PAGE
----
Social Clubs: Our agency social clubs continued to provide residents of Dover, Morristown, Boonton and surrounding areas to participate in recreational group activities, including dinners and outings, to help them develop social connections in the community and to reduce isolation.
In 2016, we served 124 clients. Of these 124 clients, 93% of Social Club members reported that the social club has introduced them to low or no cost activities in and around Morris County. Also, additional pick ups were provided for all sessions of the social clubs, and all social clubs sessions offered transportation for at least three consumers who have difficulties that prevented them from getting to the meeting spots.
Self-Help and Wellness Clubs: People with mental illness often have poor health as a result of long-term medication use, poverty, and inactivity. We believe that healthy eating is a key to improving physical health and that physical health directly impacts mental health. The Healthy Cooking Club was established to help promote healthy eating, weight reduction, and weight management for people with mental illness. The main components include Cooking Techniques, Diet & Nutrition, Exercise. In 2016, 83% of consumers surveyed, who participated in our Self-Help and Wellness Activities, felt that their overall health and well-being had improved.
We also facilitated several other self-help groups and clubs. This was in order for people with mental illness to develop skills necessary for independence and also to have normal, healthy lives which include socialization and recreation.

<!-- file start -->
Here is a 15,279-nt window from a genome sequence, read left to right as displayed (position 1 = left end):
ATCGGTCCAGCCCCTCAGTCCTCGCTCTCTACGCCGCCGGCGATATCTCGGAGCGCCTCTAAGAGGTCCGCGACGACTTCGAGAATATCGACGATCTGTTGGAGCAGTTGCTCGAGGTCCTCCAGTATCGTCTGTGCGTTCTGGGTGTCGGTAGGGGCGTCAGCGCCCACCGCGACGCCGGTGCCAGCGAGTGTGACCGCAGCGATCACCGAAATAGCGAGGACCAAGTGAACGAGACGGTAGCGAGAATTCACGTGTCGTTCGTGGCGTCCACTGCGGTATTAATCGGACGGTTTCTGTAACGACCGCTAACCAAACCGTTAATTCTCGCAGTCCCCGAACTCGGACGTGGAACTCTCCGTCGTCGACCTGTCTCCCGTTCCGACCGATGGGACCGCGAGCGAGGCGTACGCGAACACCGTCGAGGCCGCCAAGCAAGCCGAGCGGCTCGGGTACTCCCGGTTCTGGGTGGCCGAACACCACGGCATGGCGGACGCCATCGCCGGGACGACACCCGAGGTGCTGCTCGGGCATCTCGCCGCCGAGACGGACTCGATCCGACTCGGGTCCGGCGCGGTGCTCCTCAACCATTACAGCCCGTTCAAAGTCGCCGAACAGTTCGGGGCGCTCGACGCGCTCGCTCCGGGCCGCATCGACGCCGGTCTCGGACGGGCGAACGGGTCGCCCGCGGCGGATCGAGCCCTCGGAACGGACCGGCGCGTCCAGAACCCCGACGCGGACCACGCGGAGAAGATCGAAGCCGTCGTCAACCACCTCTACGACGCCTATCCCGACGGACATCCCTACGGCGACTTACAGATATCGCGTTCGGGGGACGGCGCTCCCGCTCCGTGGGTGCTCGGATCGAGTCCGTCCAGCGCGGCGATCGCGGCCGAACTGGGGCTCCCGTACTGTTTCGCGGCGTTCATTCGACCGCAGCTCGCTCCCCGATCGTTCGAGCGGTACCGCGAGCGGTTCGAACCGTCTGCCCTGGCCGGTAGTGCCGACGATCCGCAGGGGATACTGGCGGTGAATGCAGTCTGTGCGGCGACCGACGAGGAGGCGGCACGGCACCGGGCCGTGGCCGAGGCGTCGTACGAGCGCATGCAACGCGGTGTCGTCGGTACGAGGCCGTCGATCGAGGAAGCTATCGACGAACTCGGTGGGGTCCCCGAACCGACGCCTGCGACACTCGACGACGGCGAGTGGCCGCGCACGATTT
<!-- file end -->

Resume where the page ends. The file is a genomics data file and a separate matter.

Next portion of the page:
In 2016, our groups included:
Community Garden: This new initiative involved mental health consumers developing and manning a community garden to help them stay active in the community and contribute to community sustainability. What started with an idea in March 2013 grew into an annual endeavor. In 2016, approximately 155 pounds of produce was donated to the Interfaith Food Pantry. Fifty-six hours collectively were spent at the garden. Fifty consumers are utilizing Horticultural Therapy while giving back to their community. The program will continue in 2017.
Community Rides: This program facilitates independent living for people who have been discharged from psychiatric hospitals by helping them to meet their basic needs in the community. In 2016, we provided 1,820 trips to 60 consumers. In 2016, 84% of consumers who used Community Rides reported that the program was helpful in enabling them to run errands and go shopping, and visit family and friends. 84% of consumers reported in 2016 that Community Rides has cultivated an increased sense of independence in the community.
Elizabeth T. Dorl Educational Assistance Fund: The MHAMC recognizes that a large percentage of people living with mental illness develop their illness during their young adulthood, a time when many are seeking to further their education or begin their careers. The onset of mental illness can be such a detriment to those afflicted that many are never again in a position to fulfill educational and vocational goals and dreams. The MHAMC Educational Fund allows consumers of mental health services, who are eligible, to receive an Educational Certificate valued up to $1,000 each. In 2016, this fund allowed us to help 28 clients to fund educational pursuits such as driver’s education, art classes, nutritional counseling to lose weight, pottery class, computer classes, educational classes, licensing for massage therapy, ESL classes, CPR classes, Thai Chi classes, HVAC Certification, and CEU’s towards a Nursing License.